On Nov 14, US President Donald Trump ended his five-nation, eight-day tour of Southeast and East Asia in Manila, where he attended the Association of Southeast Asian Nations (ASEAN) Summit but opted to skip the East Asia Summit (EAS) after it was delayed.
In addition to the ASEAN event, he participated earlier at the Asia-Pacific Economic Cooperation summit in Da Nang, Vietnam, and also held one-on-one meetings with several leaders from the region.
During his maiden voyage to Asia, Trump, who has repeatedly challenged the United States’ traditional alliances in the region, appeared to make conciliatory efforts.
But at the summits, he sounded more like a 20th century trade negotiator than a 21st century statesman. He urged East Asian economies to invest more in the US, buy military equipment, import more gas, and generally pressed for economic measures he thinks will reduce US trade deficits. The absence of US leadership which encourages Asian progress toward economic integration is a disappointment.
Trump’s protectionist policies are no doubt a result of unresolved economic challenges created by globalization. The bilateral trade deficits are certainly real. China, Japan and South Korea export much more than they import from the US. But the US, through its inaction and lack of innovation, has also contributed to the problem — and now it is up to the US to fix it.
On the other hand, Asia also must take responsibility for its own recalcitrance and take actions to move forward. Asian leaders know what must be done. But they remain plagued by inertia, preoccupied with domestic needs and immobilized by conservatism, with many leaders seemingly taken by populist opinions. As a result, the region as a whole failed to take steps required to ensure long-term economic stability, economic growth and prosperity.
This is not to say that no positive steps are being taken. In a welcome contrast with Trump’s ignorant protectionism, ASEAN and East Asia have continued to advance free trade, opening the negotiations on the Regional Comprehensive Economic Partnership, and expanding trade deals with non-regional partners, offering almost all of their preferential tariff rates to them.
But the achievements in tariff liberalization have been offset by the rise in non-tariff measures. There are also challenges in tackling barriers to trade in services. ASEAN member states have more restrictive services policies in general than any other region in the world.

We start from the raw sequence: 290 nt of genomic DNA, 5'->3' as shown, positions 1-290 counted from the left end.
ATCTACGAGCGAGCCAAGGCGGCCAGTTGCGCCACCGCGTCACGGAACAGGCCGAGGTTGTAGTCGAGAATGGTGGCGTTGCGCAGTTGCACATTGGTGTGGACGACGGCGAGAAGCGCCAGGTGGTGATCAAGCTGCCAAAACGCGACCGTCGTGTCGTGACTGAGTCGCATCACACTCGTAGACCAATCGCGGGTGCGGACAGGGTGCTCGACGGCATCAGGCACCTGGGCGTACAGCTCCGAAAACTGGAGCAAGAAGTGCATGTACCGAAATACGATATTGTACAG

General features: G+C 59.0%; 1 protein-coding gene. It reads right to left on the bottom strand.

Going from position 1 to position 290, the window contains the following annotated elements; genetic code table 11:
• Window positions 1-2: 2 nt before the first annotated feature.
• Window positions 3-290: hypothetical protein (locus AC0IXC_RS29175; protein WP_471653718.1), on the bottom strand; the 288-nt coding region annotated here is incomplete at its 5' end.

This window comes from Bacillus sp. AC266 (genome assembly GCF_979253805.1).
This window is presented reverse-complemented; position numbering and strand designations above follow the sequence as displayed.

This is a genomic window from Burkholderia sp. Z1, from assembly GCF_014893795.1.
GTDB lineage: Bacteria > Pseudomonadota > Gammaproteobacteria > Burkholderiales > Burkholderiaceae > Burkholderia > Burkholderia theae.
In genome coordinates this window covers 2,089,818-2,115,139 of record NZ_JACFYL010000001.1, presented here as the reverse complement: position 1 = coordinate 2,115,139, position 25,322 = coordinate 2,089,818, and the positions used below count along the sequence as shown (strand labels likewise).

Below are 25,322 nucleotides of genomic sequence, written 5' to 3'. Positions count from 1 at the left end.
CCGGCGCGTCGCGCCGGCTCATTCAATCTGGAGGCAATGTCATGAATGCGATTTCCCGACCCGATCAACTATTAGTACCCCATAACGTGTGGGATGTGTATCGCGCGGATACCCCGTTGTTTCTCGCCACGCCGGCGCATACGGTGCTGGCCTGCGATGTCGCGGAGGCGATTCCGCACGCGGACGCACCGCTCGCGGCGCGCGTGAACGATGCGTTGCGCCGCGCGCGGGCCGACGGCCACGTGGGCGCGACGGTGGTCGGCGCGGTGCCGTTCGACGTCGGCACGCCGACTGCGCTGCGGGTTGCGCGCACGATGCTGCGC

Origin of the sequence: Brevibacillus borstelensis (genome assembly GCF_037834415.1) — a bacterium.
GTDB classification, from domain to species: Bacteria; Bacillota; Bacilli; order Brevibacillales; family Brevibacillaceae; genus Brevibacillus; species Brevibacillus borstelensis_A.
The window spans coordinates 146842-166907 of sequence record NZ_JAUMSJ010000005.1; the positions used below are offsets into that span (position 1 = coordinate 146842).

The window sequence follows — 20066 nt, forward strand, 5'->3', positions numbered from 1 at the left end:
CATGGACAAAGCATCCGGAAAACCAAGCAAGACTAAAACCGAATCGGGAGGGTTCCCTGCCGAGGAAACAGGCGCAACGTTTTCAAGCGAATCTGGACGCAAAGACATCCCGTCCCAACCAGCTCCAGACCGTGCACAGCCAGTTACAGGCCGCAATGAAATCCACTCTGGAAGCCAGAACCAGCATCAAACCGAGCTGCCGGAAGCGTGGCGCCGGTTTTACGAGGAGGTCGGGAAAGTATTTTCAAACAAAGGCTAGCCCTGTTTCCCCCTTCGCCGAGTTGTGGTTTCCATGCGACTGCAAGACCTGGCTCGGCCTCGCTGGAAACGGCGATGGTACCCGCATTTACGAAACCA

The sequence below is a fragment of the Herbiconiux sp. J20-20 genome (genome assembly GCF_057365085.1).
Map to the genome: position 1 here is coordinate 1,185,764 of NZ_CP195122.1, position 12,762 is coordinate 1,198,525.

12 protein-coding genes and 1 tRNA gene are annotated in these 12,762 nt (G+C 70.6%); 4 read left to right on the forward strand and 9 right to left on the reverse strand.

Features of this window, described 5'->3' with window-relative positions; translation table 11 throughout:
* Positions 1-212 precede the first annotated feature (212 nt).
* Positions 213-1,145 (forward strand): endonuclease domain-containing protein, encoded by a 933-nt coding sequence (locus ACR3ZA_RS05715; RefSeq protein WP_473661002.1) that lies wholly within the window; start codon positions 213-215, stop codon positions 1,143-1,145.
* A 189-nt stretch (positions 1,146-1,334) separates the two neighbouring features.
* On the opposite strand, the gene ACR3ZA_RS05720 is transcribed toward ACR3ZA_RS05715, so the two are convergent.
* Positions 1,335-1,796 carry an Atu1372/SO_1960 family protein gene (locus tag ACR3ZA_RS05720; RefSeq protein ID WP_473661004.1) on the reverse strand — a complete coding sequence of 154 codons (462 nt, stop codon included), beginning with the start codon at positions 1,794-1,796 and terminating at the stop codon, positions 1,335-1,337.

Seeking uniformity in regulatory rules remains challenging given the widely different levels of development and often clashing national interests. The result has been delays in the implementation of specific initiatives such as the ASEAN Plan of Action for Energy Cooperation, as well as in the ratification of signed agreements and their alignment with national laws.
In Trump’s policy speeches in Tokyo, Seoul and Beijing, the world has seen how economic and social woes can result in protectionist consequences. ASEAN and the EAS would be wise to take note.
It has been said repeatedly that the benefits of globalization are at risk because of failure to address its social implications. Just as globalization needs to be humanized and made more inclusive, this is also true for ASEAN and East Asia regional economic integration.
ASEAN already has the necessary constructs embedded in its three community pillars to address this challenge. But these pillars — the Economic Community, the Socio-Cultural Community and the Political-Security Community — cannot pursue their goals in silos.
The question will be whether or not the existing institutional setup and prevailing mind-sets allow us to effectively address these challenges. The pursuit of economic integration must put the welfare of the people and sustainability at the center. Shortcomings in the way social and environmental considerations are addressed will limit the success of economic growth.
As the US president is ceding his global leadership role to others, ASEAN and East Asia need to make sure that global governance works for them and the rest of the world. It is time for ASEAN to become involved in global rule-setting, albeit toward a higher level. If ASEAN, which turned 50 this year, fails to seize the moment to implement effective domestic reforms, illiberal trends within and outside the region could be reinvigorated.
As Trump remains committed to his “America first” approach, which renounces the traditional US role as the main defender of economic liberalization, ASEAN and East Asia have no choice but to act. A wait-and-see attitude is not an option.
The current protectionist and populist policies of the US will inevitably fail to deliver on their simplistic promises. But the progressive forces of ASEAN and East Asia must be ready to showcase the benefits of inclusive and sustainable economic integration.
For individual economies, it is not how far they can go, how high they can jump, or how much power they can exert. It is about setting rules for a common destiny, building mutual trust and making reasonable adjustments.
The author is senior energy economist, Economic Research Institute for ASEAN and East Asia (ERIA). These opinions are those of the author and do not necessarily represent ERIA.